image credit from

Monday, October 17, 2011

What they are NOT saying about HPV....

While the political candidates hurl insults and untruths at each other about all manner of topics, there is something getting lost in the melee.   Ever since Gardisil vaccine (to protect against Human Papilloma Virus) was approved for girls, I have been telling sceptical parents that Governor Perry's early and messy endorsement of Gardisil  really bollixed it up for those of us on the front lines.  What do I mean?  In spite of a great track record of safety and efficacy, the HPV vaccine is still not accepted as widely as it should be.  This is partly  because Perry made it look like one more BigPharma boondoggle. But it's also due to the fear that we will have to discuss SEX when we talk about the shot.

But we must talk about sex.  Listen to this:

A new study in the Journal of Clinical Oncology --available here only in abstract (abbreviated) form-- brings the stunning news that HPV is contributing to a growing number of head and neck cancers (tonsils, throat and tongue).  It seems that there are two types of oropharyngeal cancers, those caused by tobacco use and those caused by HPV. Between 1984 and 2004 in a study of 6000 patients, HPV-positive cancers increased 225% while HPV-negative oropharynx cancers dropped 50%–most likely because of a reduction in smoking and tobacco use.

Abstinence from intercourse will certainly prevent transmission of HPV to the cervix but what no one is talking about in public is that abstinence and fears of pregnancy and HIV have fostered an explosion in oral sex and other non-intercourse (some call it "outercourse") activities.  Of course they look at me funny when I tell my patients that if they are engaging in oral sex (or giving "head") there should be a condom involved.  Almost no one actually does that.  And so, the HPV is being transmitted to both men and women in growing numbers.

One other problem is that there is as of yet no screening tool to detect early HPV infection or early cancerous cells in the head, neck and oral cavity.  For cervical cancer, the Pap smear has been the standard method of early detection and along with HPV vaccine is responsible for dropping incidence of cervical cancer.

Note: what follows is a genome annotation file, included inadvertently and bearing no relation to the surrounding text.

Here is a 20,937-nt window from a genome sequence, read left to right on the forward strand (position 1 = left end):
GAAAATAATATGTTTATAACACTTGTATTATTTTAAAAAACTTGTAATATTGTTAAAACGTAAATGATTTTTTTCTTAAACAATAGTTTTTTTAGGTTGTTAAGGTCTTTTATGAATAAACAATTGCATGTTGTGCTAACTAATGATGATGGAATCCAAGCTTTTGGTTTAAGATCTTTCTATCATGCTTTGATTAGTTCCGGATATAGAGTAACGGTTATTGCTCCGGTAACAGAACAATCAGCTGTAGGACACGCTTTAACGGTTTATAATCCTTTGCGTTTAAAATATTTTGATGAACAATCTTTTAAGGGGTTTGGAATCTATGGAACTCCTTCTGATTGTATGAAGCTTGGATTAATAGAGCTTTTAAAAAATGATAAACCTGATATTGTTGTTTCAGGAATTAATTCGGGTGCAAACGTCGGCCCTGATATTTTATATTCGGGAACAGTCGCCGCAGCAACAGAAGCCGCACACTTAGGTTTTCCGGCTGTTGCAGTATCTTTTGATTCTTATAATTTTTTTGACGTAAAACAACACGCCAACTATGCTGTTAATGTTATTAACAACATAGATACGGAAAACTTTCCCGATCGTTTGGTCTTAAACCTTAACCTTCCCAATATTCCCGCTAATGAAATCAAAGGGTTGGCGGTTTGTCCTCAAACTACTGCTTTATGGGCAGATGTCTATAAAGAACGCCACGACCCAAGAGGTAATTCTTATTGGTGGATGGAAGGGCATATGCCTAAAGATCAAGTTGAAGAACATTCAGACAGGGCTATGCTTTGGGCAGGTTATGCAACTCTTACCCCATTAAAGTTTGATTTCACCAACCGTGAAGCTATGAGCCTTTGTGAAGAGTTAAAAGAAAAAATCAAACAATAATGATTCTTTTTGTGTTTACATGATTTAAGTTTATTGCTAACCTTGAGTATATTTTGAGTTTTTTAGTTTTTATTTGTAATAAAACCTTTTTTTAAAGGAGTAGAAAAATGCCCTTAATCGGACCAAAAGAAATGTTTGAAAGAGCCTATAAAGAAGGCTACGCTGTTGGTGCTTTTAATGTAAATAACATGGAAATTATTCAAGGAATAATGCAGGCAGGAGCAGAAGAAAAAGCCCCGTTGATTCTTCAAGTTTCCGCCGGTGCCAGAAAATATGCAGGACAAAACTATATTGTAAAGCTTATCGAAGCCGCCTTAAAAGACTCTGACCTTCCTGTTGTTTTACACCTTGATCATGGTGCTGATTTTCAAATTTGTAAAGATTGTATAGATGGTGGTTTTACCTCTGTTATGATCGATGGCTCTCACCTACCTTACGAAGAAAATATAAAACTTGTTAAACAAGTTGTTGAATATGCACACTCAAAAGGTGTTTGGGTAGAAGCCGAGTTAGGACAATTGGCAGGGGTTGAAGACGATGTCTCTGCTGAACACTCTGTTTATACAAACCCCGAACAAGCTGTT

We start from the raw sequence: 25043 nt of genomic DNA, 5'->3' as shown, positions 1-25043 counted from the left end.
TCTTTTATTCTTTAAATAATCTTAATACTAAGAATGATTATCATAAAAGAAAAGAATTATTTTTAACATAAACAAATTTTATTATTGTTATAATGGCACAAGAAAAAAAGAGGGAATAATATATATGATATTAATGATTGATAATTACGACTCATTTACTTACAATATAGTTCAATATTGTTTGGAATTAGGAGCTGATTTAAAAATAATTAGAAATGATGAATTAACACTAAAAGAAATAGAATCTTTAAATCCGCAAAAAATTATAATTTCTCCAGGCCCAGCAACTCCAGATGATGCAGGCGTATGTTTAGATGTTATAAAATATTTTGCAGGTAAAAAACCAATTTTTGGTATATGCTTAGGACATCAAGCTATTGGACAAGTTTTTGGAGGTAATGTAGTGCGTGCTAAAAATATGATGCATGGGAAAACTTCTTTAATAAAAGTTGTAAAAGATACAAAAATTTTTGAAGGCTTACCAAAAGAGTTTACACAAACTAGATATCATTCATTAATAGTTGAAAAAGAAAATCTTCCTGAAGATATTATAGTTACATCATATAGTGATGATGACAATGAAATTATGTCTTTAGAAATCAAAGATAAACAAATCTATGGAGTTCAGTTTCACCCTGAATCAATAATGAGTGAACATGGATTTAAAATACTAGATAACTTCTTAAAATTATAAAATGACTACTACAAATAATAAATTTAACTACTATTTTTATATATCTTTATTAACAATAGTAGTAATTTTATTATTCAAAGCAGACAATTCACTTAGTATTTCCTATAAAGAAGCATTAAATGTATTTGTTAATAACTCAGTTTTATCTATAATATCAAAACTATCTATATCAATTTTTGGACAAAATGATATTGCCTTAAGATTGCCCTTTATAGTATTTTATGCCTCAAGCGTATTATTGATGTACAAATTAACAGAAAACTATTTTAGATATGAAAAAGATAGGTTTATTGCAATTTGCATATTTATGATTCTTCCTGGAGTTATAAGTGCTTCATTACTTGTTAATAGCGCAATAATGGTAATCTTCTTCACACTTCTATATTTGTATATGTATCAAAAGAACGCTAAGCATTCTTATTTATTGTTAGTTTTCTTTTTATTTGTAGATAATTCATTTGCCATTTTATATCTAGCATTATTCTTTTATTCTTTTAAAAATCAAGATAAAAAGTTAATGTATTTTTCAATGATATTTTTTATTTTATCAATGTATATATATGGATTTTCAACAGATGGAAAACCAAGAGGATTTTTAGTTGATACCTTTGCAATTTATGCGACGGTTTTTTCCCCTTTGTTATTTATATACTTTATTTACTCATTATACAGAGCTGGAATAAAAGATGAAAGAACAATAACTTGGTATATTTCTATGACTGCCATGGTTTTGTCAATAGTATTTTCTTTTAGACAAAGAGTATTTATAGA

"Should the observed declines in cervical cancer and the observed increases in HPV positive oropharyngeal cancers continue into the future," Chaturvedi, the principal investigator on this study, said, (then) "HPV positive oropharyngeal cancers will be the leading HPV associated cancers over the next decade–by around 2020." 

What we need is a rational conversation and some quick, good research to determine whether the vaccine actually does prevent these oropharyngeal cancers, as most believe it will. Then we need to continue to press our insurance companies to cover this vaccine for both women and men.

Finally, we need to talk about SEX before it's a conversation about CANCER.

image from via google

Tuesday, October 11, 2011

My 200th Blog: What does Sponge Bob do to our minds?

I am celebrating my 200th blogpost with a fresh little article from the October 2011 issue of Pediatrics, "Fast Paced Television and Children's Executive Function." Not exactly about teens but read on.

Researchers at the University of Virginia did a neat little experiment on sixty 4-year-olds---admittedly a small sample but just wait to see the results. What they found is that only a few minutes of certain kinds of television can have a remarkable impact on the childrens' "executive function."

Executive function (EF) is quoted in the article as including "a collection of prefrontal skills underlying goal-directed behavior, including atention, working memory, inhibitory control, problem solving, self-regulation, and delay of gratification."

The kids were randomly assigned to a 9 minute epidose of "fast-paced television" (with scene changes every 11 seconds and almost constant motion on the screen); the same amount of time watching educational television(not specified but I think we mean Sesame Street); or 9 minutes of drawing with crayons and markers on paper. Before the test phase of the research the children were evaluated to show that each group was similar with respect to socio-economic facotrs, television habits and rough measures of attention span.  They were then given four tests of executive function (HTKS, backward digit recall, tower of Hanoi, and a test of delayed gratification--all age appropriate and really interesting if you care to take a look at the descriptions of the tests).  After the 9 minute TV or drawing test period the kids were re-evaluated and the following graph shows the change between pre- activity (fast-paced tv, educational tv, or drawing) and afterwards: